Foreign Policy Blogs

What to do with weak rule of law

In some countries, political will is not enough. This is because they don’t have the institutions to implement whatever anti-corruption political will there might be. Fighting corruption requires investigations, arrests, prosecutions, and incarceration in a prison with guards that can’t be paid off. Some countries lack some or all of these things.

Guatemala poses an interesting example in this regard. Guatemala’s problems stem from its 1960-1996 civil war, which has left a legacy of illegal forces in operation throughout the country. Rule of law in Guatemala is notoriously poor. In the World Bank’s Worldwide Governance Indicators, Guatemala was in the 13th percentile for rule of law – it doesn’t get much worse than that. In 2006 the murder rate was 45 per 100,000 people, one of the highest in the world. Moreover, its police and judiciary are among the most corrupt, making a bad situation almost incorrigible.

In 2006, the government decided to take a new tack. It agreed to allow the UN to set up an independent investigative body, called the International Commission Against Impunity in Guatemala (CICIG), to assist with investigation and dismantling of violent criminal organizations. In many countries, this would be considered an infringement of national sovereignty… or maybe that would just be the excuse those in power would use to protect their criminal friends.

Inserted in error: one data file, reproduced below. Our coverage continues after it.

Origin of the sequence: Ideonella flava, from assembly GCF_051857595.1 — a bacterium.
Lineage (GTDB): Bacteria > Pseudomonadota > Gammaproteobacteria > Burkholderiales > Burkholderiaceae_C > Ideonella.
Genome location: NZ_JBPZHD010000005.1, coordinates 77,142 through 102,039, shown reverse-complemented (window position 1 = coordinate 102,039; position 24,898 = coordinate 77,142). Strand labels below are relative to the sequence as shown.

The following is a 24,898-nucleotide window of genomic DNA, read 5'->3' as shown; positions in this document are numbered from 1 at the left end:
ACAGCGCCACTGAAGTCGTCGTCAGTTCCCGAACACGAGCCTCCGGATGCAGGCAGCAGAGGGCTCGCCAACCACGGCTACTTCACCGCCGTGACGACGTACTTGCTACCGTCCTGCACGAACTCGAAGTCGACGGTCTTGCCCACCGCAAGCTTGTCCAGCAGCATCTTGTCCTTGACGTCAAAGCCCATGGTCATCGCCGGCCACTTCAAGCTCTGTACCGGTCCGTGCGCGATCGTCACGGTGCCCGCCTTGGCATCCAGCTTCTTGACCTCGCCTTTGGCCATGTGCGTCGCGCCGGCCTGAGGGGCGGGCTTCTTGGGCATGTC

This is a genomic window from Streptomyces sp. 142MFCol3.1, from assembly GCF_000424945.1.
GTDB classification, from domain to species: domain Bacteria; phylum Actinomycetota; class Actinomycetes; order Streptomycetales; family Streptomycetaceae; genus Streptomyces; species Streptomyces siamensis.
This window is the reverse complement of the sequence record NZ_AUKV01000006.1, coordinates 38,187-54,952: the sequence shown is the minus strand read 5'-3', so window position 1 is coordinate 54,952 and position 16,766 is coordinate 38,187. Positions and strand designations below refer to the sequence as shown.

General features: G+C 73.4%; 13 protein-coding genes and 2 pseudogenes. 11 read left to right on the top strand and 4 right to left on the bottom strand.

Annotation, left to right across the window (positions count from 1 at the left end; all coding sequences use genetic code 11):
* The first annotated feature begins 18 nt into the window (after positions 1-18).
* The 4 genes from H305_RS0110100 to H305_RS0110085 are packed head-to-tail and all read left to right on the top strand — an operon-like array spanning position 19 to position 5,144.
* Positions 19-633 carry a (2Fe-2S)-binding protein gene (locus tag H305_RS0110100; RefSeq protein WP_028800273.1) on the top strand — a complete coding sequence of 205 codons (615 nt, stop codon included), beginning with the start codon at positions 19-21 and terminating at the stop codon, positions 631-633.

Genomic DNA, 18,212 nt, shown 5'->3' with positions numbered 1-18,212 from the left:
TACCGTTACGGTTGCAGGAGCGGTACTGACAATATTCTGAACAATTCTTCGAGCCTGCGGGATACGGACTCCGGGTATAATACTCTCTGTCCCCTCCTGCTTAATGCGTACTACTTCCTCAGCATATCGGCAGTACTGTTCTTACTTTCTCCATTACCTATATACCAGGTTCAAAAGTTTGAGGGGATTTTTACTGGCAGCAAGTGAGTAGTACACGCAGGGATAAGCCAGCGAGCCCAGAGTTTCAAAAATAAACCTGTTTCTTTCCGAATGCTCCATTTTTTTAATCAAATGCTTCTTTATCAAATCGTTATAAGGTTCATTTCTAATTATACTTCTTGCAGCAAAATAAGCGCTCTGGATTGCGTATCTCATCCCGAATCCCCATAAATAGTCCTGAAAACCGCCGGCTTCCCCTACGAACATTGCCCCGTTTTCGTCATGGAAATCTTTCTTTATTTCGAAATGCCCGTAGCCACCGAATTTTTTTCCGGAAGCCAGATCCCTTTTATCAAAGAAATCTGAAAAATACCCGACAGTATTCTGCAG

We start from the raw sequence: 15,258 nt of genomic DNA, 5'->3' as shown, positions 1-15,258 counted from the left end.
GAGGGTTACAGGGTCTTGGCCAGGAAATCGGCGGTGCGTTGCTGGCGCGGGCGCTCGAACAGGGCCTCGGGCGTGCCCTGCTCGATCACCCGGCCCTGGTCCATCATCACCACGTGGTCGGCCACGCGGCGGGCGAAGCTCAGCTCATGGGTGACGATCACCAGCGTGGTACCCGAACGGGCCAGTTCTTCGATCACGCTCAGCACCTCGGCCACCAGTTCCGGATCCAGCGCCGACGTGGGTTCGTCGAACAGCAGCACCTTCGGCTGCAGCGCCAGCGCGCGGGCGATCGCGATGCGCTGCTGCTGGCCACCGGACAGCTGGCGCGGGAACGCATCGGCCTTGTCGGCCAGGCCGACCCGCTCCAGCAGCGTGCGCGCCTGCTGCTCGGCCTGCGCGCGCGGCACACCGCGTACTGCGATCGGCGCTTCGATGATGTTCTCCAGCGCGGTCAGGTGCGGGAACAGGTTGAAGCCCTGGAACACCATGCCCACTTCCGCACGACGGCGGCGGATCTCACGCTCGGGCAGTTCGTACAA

The CICIG began work in 2008. Since then, its work has led to the dismissal of almost 2,000 policemen, an attorney-general, 10 prosecutors, and 3 Supreme Court justices. According to the CICIG’s head, “We have sent to jail 130 individuals, the kind of people who had never been prosecuted in Guatemala before, a former president, a former defence minister, a former finance minister [and] two acting directors of the national police.” This was able to happen through cooperation with honest policemen, prosecutors, and others.

The CICIG is trying to have its mandate, which runs until September 2011, extended to specifically cover corruption and organized crime. This would be a boon for anti-corruption efforts in Guatemala, as well as a remarkable example for other countries. Just imagine if such a commission were invited into Afghanistan.

But the other lesson of the CICIG is that vested interests can run deep and be entangled in the very institutions that are supposed to protect against them, and yet all it takes is the right garden trowel to dig them out.